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Starward is one of Australia’s foremost distilleries, established as the New World Whisky Distillery in a Melbourne aircraft hangar in 2007 and quickly garnering attention, positive reviews and international awards for their modern, forward-thinking Starward Australian single malt whisky, which was first released in...
Starward is one of Australia’s foremost distilleries, established as the New World Whisky Distillery in a Melbourne aircraft hangar in 2007 and quickly garnering attention, positive reviews and international awards for their modern, forward-thinking Starward Australian single malt whisky, which was first released in 2013.
Such was the rapidity of New World’s ascent thereafter that the distillery attracted an undisclosed investment from Diageo’s Distil Ventures arm at the end of 2015 and was moved into new expanded premises in Melbourne’s Docklands district the following year, with new equipment, an increased production capacity and a new name: Starward Distillery.
Starward expanded again in 2020, and now boasts a production capacity of 200,000 litres of pure alcohol per annum - a minnow in Scotch whisky terms, but comfortably the largest Australian malt whisky distillery.
As with Indian and Japanese single malt whiskies, Australian single malts have certain challenging climatic differences with Scotch whisky (it’s not cold and raining all year round). Melbourne’s climate is particularly unpredictable, with wide extremes of temperature exacerbating this issue.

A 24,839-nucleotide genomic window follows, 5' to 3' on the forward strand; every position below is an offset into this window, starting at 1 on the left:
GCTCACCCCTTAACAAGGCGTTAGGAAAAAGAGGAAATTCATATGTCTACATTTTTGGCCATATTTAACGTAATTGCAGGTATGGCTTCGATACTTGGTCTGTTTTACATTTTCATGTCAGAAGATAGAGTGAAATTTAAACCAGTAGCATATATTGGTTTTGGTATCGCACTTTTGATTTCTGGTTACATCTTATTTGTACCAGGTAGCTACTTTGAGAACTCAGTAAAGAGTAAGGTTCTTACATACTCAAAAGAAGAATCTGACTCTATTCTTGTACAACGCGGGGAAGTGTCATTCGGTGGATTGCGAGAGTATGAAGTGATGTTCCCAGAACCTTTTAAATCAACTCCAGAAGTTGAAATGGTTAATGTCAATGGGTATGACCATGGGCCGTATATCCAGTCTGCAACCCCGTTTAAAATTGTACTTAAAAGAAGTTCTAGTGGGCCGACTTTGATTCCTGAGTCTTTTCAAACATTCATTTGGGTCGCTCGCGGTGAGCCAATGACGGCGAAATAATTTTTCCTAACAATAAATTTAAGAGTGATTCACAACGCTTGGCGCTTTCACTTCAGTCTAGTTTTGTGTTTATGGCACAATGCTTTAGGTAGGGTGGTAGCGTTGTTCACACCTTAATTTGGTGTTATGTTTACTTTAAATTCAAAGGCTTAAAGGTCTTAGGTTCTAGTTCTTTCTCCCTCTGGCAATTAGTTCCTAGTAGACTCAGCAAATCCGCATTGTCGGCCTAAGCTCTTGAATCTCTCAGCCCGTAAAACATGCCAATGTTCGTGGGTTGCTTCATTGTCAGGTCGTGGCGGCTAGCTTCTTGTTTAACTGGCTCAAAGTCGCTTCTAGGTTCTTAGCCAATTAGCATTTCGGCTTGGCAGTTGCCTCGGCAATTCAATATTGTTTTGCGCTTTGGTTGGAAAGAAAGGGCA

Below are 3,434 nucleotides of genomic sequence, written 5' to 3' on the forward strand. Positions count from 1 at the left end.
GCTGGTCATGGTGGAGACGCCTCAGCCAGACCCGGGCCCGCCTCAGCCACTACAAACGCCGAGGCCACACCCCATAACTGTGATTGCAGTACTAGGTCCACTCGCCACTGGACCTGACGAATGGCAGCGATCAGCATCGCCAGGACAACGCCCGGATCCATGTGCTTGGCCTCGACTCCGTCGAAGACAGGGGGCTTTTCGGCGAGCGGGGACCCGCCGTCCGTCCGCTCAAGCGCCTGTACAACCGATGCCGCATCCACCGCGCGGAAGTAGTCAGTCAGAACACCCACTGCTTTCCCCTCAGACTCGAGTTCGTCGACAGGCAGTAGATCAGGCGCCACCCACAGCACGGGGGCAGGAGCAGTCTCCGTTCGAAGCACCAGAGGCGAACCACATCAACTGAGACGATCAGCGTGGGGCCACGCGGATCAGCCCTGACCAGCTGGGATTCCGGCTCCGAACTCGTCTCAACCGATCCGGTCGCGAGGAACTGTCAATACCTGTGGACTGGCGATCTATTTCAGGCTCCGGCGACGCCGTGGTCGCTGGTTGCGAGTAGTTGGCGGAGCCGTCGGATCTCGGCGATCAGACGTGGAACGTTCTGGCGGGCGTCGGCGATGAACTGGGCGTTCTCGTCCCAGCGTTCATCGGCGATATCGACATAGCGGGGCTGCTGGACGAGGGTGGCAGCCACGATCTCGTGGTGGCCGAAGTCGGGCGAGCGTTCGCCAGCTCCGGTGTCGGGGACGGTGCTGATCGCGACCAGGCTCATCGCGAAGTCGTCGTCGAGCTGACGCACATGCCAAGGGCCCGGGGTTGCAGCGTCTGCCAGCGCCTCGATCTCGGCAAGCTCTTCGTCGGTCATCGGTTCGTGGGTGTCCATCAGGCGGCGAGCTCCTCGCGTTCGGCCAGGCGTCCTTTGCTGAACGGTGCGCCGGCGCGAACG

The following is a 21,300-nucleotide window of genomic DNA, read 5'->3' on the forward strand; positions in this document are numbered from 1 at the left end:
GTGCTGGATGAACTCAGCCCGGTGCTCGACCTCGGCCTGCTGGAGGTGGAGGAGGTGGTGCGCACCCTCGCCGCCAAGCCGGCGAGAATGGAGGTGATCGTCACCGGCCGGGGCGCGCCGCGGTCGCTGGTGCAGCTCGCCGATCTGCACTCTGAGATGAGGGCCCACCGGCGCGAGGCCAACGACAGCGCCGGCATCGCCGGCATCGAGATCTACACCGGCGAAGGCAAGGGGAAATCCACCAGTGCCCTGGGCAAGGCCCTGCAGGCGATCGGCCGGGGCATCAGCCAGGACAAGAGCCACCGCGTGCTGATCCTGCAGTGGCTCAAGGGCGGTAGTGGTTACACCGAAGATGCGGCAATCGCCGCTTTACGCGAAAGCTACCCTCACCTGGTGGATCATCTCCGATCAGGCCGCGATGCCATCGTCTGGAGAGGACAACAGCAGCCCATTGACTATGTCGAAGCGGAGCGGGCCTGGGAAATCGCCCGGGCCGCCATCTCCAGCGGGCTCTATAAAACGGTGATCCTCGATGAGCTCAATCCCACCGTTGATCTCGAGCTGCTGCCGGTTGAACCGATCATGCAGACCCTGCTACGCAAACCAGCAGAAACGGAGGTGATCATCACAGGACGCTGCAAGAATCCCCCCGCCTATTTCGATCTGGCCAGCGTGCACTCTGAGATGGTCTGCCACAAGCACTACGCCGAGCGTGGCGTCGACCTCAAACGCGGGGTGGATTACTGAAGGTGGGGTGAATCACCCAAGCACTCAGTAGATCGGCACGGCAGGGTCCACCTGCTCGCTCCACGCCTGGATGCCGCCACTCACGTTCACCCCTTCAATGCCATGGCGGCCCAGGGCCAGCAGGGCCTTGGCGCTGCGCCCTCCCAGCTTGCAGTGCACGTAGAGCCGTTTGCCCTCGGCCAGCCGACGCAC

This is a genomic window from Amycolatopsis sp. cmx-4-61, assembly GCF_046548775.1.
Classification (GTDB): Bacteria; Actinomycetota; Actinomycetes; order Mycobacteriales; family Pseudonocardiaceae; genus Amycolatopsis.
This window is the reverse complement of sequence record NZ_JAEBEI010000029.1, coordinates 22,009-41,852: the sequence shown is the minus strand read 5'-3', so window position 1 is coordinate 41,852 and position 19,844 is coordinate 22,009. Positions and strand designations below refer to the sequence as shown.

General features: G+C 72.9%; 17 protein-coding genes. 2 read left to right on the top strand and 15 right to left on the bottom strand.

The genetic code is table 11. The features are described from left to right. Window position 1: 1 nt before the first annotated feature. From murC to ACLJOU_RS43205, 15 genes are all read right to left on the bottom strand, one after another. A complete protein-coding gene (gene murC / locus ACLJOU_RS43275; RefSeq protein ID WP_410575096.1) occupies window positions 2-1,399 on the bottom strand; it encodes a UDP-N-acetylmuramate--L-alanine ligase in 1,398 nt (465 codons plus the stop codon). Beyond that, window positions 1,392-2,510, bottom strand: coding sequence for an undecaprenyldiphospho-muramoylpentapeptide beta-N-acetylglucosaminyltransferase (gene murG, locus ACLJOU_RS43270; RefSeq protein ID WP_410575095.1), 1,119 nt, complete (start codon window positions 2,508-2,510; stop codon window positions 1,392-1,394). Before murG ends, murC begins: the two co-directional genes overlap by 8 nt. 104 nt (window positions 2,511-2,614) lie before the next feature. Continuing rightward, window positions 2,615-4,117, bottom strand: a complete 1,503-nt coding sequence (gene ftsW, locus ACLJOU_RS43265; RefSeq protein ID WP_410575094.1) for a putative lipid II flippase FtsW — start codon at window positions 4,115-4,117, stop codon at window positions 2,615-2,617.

These differences mean that the process of evaporation in Starward’s maturing casks of whisky is considerably faster than in Scotland and the whisky therefore matures differently and must be bottled sooner, lest it all disappear - owner David Vitale refers to ‘elemental maturation’ and ageing his whisky in ‘Melbourne years’ to emphasise this point, and has made a virtue of Melbourne’s unique ageing conditions.
The relative dryness of Melbourne’s climate leads to Starward’s spirit increasing in ABV during maturation, as water evaporates faster than alcohol in the barrel. Starward therefore fill their casks at a lower ABV than is standard elsewhere. Starward’s whiskies are generally aged for three ‘Melbourne years’, and even that is a year longer than the Australian laws dictate for a spirit to be called whisky.
Starward also made the bold decision early on to mature their almost all of their spirit full term in red wine casks sourced from nearby wineries - the distillery’s proximity to Victoria’s vineyards means that the casks are extremely fresh when they arrive, and are put to use immediately after a quick steam or re-char.
The distillery has embraced innovation, but with certain traditional features - one of their whiskies is aged in a Solera style arrangement of casks that previously held apera, the Australian sherry-style fortified wine; another, named Two-Fold, is a mix of malted barley and wheat distillates - effectively a single blend, as used to be made by Scottish distilleries like Lochside.
Starward’s craft ethos and Diageo’s deep pockets and distribution muscle have given the distillery an edge in the world whisky market. We can expect to see much more from Starward distillery in the near future.